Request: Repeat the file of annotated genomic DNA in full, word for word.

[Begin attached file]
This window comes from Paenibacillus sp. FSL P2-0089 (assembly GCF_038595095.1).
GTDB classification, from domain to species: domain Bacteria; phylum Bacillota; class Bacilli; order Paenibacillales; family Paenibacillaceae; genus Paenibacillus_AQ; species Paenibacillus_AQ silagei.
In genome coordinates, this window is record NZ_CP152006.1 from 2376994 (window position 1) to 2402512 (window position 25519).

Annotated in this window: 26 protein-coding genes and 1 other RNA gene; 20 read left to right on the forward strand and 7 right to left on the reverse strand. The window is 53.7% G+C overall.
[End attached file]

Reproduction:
This window comes from Paenibacillus sp. FSL P2-0089 (assembly GCF_038595095.1).
GTDB classification, from domain to species: domain Bacteria; phylum Bacillota; class Bacilli; order Paenibacillales; family Paenibacillaceae; genus Paenibacillus_AQ; species Paenibacillus_AQ silagei.
In genome coordinates, this window is record NZ_CP152006.1 from 2376994 (window position 1) to 2402512 (window position 25519).

Annotated in this window: 26 protein-coding genes and 1 other RNA gene; 20 read left to right on the forward strand and 7 right to left on the reverse strand. The window is 53.7% G+C overall.